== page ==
/>

As the following examples showed, user-provided functions or callbacks are extensively used for customization purposes. The functions are passed any relevant data that is internal to the react-select component, such as pieces of state, or default styles. This recalls the dependency inversion principle which states that high-level modules should not depend on low-level modules: both should depend on abstractions. In this case, the abstraction is the prop interface by which the customizing functions are injected into the react-select component. Kent C. Dodds, creator of the popular react-testing-library open-source project, explained in a beginner-friendly article how inversion of control can be leveraged to produce reusable code.

Watson showcased the customizability of the react-select component by implementing a fully functional date picker, through a judicious configuration of props. Watson claimed that reaching this level of architecting and design allowed him to decrease considerably his load as an open-source maintainer. The effort of customizing the component had in effect been offloaded to the component user.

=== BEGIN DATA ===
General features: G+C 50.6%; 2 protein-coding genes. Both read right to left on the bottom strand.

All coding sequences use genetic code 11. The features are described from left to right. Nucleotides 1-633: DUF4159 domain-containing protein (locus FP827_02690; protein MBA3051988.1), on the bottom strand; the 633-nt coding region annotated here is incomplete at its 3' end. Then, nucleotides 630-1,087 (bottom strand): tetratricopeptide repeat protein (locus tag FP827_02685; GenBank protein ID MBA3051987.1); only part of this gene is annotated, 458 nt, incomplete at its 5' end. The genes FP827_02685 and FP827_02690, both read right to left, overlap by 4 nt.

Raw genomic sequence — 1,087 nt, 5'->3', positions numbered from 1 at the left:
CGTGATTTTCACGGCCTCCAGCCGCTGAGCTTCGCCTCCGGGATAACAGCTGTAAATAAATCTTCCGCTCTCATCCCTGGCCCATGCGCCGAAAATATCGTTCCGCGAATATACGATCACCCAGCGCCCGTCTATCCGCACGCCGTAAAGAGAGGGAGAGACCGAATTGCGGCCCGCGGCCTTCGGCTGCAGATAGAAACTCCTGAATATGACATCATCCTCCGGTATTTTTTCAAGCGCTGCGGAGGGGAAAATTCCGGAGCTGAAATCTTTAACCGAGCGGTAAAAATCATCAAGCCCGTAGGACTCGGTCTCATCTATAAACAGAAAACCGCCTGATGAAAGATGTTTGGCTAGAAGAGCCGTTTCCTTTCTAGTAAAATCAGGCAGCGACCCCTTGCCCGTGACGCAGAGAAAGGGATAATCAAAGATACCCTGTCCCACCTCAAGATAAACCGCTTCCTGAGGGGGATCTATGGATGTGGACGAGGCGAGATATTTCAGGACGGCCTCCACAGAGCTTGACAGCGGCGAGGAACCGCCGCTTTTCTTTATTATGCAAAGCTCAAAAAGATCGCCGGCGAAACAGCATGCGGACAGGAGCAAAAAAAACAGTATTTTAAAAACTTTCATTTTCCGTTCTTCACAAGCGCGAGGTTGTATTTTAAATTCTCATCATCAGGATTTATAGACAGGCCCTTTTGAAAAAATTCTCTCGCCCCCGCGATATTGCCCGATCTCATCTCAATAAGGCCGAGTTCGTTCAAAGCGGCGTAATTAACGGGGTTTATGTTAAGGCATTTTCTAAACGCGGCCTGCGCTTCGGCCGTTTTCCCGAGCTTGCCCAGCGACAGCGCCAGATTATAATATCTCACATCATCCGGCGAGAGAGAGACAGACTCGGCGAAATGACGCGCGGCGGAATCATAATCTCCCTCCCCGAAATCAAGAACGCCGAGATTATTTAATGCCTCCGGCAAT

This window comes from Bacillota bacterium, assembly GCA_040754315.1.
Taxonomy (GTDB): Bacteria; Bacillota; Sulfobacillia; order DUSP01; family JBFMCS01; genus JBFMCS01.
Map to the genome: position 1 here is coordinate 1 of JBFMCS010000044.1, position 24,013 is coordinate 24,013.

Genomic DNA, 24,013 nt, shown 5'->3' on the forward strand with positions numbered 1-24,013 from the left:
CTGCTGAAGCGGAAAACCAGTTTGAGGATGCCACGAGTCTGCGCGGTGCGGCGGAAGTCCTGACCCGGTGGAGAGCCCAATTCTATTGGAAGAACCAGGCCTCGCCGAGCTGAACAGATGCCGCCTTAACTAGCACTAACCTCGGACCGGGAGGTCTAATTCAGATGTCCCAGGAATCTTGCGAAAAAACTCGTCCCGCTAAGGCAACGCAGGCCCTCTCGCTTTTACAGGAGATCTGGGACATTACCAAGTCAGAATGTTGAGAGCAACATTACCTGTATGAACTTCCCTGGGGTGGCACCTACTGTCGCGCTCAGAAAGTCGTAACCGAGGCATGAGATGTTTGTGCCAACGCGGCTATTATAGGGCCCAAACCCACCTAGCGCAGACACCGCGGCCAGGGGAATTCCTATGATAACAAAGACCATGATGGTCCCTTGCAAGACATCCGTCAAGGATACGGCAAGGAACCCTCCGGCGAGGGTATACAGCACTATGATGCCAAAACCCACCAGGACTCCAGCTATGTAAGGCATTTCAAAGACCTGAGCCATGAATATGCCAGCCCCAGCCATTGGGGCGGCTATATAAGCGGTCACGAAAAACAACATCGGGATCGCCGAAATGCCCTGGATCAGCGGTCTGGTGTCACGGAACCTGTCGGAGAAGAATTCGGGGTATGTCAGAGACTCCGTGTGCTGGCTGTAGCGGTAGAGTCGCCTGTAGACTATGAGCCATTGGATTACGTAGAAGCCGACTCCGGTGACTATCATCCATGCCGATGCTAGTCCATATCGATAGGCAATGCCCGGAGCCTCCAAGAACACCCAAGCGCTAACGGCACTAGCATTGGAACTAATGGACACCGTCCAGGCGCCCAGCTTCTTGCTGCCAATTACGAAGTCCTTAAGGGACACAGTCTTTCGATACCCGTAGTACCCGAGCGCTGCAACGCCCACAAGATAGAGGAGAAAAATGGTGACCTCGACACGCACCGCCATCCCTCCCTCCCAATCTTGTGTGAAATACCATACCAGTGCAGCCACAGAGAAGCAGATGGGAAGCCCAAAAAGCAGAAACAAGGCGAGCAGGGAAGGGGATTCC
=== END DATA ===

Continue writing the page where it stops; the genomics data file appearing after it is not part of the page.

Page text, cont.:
The principles used in the react-select component are not specific to React and generalize to other UI frameworks, though interface and implementation details may change. Frameworks with render functions may use the same interface breakdown techniques. Template-based frameworks may also use higher-order component patterns (sometimes called renderless components in that context). Template-based frameworks will however resort to slot-based composition patterns instead of using render props. Styling concerns may be addressed with CSS variables (supported by most browsers, except IE11) and/or style inlining. A Svelte user provided an example of dynamic styling with CSS properties.

Watson’s full talk is available on ReactConf’s site and contains further code snippets and detailed explanations. React Conf is the official Facebook React event. React Conf was held in 2019 in Henderson, Nevada, on October 24 & 25.